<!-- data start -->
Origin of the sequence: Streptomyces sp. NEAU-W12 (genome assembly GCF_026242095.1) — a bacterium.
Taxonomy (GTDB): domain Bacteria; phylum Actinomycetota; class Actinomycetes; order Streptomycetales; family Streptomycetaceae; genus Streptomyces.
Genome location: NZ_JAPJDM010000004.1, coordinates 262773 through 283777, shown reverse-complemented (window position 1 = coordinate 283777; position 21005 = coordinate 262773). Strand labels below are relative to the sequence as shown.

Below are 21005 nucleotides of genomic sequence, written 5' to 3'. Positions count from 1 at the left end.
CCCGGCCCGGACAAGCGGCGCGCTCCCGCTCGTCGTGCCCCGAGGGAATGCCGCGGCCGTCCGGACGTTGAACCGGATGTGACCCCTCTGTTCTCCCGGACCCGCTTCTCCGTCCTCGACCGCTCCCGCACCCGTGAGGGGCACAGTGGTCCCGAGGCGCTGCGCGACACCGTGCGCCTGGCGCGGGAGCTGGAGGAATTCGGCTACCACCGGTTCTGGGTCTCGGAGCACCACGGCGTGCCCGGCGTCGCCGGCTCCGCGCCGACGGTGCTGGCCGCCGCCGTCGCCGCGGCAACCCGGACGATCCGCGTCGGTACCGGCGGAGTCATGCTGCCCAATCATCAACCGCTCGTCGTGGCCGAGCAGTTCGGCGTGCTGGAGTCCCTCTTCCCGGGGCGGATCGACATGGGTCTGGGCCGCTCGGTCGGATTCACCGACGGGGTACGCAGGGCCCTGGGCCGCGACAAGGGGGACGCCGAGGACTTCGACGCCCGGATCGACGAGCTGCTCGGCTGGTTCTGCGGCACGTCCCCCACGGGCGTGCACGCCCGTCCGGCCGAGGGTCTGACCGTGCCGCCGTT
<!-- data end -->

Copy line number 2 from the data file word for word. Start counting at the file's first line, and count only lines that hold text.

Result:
Taxonomy (GTDB): domain Bacteria; phylum Actinomycetota; class Actinomycetes; order Streptomycetales; family Streptomycetaceae; genus Streptomyces.